According to new research in rat models, nicotine use over time increases the speed that codeine is converted into morphine within the brain, by increasing the amount of a specific enzyme. It appears smokers’ brains are being primed for a bigger buzz from this common pain killer – which could put them at a higher risk for addiction, and possibly even overdose.
“We’ve known for some time that codeine was metabolized in the liver, but we’ve now discovered that this is also happening within the brain itself,” says University of Toronto pharmacology, toxicology, and psychiatry professor Rachel Tyndale, who is also senior scientist in the Campbell Family Mental Health Research Institute at the Centre for Addiction and Mental Health (CAMH). “Chronic nicotine use, or smoking, increases the amount of an enzyme that converts codeine into morphine within the brain, increasing pain relief. This may also make you more prone to addiction as the faster a drug gives you a high, the easier it is for you to learn the behavior and become addicted.”
These findings, published earlier this year in the peer-reviewed journal Neuropsychopharmacology, are part a new way of seeing the brain’s role when it comes to drugs and toxins. Instead of a passive target with receptors idly waiting for drugs, Tyndale has found that the brain is actually playing a much more active role than was previously thought. Enzymes in the brain are busy breaking down – or ramping up – the effect of drugs and other substances. Understanding these enzymes – and our genetic variation affecting our brain’s metabolism – could help explain why people react differently to drugs and toxins, and even why certain people are more susceptible to complex diseases like Parkinson’s.
“This is opening up a whole new area of research and potentially a substantial source of variation between people in their response to drugs and toxins acting on the brain,” says Tyndale. “We’re starting to see patterns and relationships, like the nicotine and codeine connection. This is also of interest in drug development as we might be able to create drugs that are only activated once they get to the brain.”
For this study, Tyndale, and her graduate student Douglas McMillan administered codeine to rats and measured their pain relief and levels of codeine and morphine. One group was given nicotine for seven days prior to the codeine. Another group received propranolol, which is known to inhibit the enzyme and block the activation of codeine. A third group received both nicotine and propranolol and a fourth was given neither, as a control. Tyndale found substantially more morphine and greater pain relief in the rats that had been given nicotine. Those who also received the inhibitor (propranolol) had less morphine in the brain and experienced less pain relief. The group that received the inhibitor and not the nicotine had the lowest levels of both brain morphine and pain relief. Despite this variation within the brain, the levels of morphine in the blood remained around the same for all groups – showing that it was variation in the activity of the enzyme within the brain, and not within the liver, that determined the effect of codeine on pain relief. People with more of this enzyme in their brain, whether due to genetic factors, smoking, vaping or other nicotine use, might be getting more pain relief but could be at greater risk of codeine dependence.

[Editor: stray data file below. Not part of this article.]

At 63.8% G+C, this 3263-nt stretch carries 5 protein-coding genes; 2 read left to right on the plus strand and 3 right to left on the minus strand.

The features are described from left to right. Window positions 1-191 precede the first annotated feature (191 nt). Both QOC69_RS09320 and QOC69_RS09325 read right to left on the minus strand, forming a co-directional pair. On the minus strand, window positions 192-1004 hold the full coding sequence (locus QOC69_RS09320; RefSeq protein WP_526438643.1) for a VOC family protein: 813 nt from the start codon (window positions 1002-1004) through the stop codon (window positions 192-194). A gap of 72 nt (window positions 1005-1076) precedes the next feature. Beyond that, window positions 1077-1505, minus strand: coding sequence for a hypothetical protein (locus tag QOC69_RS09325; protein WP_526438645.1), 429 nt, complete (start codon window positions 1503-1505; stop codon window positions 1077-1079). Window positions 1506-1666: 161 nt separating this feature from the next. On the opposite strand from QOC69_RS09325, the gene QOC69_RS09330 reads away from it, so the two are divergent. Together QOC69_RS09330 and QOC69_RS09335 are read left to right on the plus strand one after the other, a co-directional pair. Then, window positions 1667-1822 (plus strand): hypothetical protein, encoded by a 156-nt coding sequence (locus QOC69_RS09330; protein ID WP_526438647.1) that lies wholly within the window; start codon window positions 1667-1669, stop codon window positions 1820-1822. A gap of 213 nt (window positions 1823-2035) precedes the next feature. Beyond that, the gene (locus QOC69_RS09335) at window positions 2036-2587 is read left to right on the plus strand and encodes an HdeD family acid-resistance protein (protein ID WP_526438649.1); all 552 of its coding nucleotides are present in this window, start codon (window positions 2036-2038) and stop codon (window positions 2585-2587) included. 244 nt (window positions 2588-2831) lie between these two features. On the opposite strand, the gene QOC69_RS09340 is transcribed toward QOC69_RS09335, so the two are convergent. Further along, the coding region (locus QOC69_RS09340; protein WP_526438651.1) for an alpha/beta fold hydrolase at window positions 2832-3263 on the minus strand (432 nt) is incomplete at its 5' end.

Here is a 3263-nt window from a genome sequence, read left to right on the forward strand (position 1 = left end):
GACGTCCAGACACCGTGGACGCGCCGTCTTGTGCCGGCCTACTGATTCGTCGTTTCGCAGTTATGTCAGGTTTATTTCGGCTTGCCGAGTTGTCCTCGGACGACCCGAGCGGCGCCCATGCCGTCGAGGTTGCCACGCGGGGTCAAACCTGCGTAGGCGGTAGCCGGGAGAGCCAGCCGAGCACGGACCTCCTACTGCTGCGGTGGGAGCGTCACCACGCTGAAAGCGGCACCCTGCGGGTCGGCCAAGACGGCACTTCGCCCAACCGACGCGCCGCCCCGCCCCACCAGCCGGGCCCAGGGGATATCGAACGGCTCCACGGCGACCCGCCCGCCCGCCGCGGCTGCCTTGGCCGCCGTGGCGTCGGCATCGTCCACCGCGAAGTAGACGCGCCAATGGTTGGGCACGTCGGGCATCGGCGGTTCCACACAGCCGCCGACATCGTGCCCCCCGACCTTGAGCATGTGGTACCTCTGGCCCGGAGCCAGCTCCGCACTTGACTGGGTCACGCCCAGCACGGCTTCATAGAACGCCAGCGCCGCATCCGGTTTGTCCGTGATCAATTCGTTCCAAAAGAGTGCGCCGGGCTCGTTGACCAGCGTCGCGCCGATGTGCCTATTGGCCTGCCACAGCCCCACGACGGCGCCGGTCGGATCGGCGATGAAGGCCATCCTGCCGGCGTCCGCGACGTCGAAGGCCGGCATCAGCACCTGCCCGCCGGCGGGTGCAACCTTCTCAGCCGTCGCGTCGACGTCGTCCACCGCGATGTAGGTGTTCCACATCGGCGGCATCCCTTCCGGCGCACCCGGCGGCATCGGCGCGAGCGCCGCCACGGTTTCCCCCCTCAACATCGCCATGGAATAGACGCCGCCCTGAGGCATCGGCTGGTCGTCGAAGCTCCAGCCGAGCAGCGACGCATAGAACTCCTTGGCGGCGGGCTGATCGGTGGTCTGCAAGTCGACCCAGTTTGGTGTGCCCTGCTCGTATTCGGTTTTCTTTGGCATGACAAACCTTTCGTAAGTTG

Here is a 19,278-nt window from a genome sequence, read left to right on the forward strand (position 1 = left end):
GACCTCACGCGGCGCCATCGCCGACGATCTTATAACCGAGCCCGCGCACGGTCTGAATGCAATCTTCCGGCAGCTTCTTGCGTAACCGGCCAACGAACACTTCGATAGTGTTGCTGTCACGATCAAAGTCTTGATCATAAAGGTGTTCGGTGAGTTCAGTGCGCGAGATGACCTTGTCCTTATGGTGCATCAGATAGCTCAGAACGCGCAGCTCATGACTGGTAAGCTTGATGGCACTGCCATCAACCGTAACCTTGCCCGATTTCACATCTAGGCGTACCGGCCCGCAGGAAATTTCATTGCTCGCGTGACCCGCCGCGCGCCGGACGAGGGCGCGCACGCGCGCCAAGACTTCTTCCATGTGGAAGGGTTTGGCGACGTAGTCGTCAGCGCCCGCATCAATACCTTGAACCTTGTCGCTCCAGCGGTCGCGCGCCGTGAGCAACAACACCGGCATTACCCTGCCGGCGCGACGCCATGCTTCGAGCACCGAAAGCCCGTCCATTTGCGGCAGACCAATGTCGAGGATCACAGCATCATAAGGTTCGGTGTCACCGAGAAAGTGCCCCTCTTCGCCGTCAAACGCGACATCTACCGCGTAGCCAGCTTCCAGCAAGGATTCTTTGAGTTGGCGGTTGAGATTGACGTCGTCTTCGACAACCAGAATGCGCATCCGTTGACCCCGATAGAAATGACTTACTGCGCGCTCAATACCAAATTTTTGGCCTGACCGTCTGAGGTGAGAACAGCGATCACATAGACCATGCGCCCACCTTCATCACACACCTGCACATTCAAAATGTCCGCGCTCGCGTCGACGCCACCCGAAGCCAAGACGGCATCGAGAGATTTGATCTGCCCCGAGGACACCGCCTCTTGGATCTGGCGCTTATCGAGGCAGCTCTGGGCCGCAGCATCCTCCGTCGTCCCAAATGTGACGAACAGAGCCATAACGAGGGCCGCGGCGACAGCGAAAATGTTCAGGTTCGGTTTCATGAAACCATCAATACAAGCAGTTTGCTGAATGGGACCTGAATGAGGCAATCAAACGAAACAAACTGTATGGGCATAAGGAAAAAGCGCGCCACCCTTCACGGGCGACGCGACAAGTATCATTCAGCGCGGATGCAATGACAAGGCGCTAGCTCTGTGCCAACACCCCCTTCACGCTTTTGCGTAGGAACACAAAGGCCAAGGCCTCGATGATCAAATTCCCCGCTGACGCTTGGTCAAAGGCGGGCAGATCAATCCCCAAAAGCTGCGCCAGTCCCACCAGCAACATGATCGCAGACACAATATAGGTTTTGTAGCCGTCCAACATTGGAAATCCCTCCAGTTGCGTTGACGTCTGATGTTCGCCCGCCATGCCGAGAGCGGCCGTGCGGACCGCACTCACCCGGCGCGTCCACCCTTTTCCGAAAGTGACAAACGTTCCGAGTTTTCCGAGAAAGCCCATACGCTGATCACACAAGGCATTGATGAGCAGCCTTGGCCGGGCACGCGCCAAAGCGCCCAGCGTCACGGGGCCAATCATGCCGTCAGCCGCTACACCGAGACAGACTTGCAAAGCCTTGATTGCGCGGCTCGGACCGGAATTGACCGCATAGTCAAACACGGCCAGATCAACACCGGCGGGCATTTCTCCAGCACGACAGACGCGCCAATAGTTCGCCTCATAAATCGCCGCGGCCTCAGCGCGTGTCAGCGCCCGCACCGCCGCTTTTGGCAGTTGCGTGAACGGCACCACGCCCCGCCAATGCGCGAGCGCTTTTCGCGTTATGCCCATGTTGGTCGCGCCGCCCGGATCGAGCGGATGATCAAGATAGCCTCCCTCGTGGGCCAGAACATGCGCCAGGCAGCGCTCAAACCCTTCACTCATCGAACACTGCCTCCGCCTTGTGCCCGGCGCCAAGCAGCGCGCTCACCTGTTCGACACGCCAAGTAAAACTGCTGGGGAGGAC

“This work could explain a lot of the mysteries when it comes to why people react so differently to different drugs, even when their blood levels seem to be similar,” says Dr. Julia Stingl, a professor of translational pharmacology at the University of Bonn Medical School and a clinical pharmacologist who treats patients with depression and additions. “Understanding the effects of smoking on metabolizing enzymes in the brain could have an extreme impact on clinical practice.”
Variation in how people react to drugs has long puzzled clinicians and researchers. For example, certain people do not have any of the enzyme that converts codeine into morphine. For a time health care workers believed these individuals were abusing their medication – continually asking for more – when in fact they were not getting any pain relief.
Tyndale’s research into how the brain metabolizes drugs and toxins could expand our understanding of a host of unexplained associations. For example, researchers have found that smokers have a lower risk of developing Parkinson’s disease compared to their non-smoking counterparts. Tyndale has found that the same enzyme that converts codeine into morphine – the one increased with nicotine intake – is also able to break down a toxin that causes a Parkinsonian symptom in rats. She’s currently doing more research into this link.
Another puzzle is a genetic variation in a different enzyme that, while tied to nicotine addiction, does not alter nicotine levels in the blood. Research in animal models by Tyndale, graduate student Kristine Garcia and U of T pharmacology professor and CAMH senior scientist Anh Dzung Lê – which was also published this year in the journal Neuropsychopharmacology – found that the variation in activity within the brain indeed leads to changes in brain nicotine levels. As seen with humans, those with low levels of this brain enzyme have more active nicotine in their brains and are at greater risk of addiction to nicotine. As it turns out, the same enzyme is at play in converting a common herbicide used in agriculture into its toxic form.
Viewing the brain not just as a passive array of receptors for drugs, but as an active metabolizer, stands to reveal important insights into how we react differently to a range of medications, drugs, toxins and even our susceptibility to certain diseases. Tyndale is currently expanding her research into variation in human brain enzyme activity, using a variety of experimental and imaging approaches.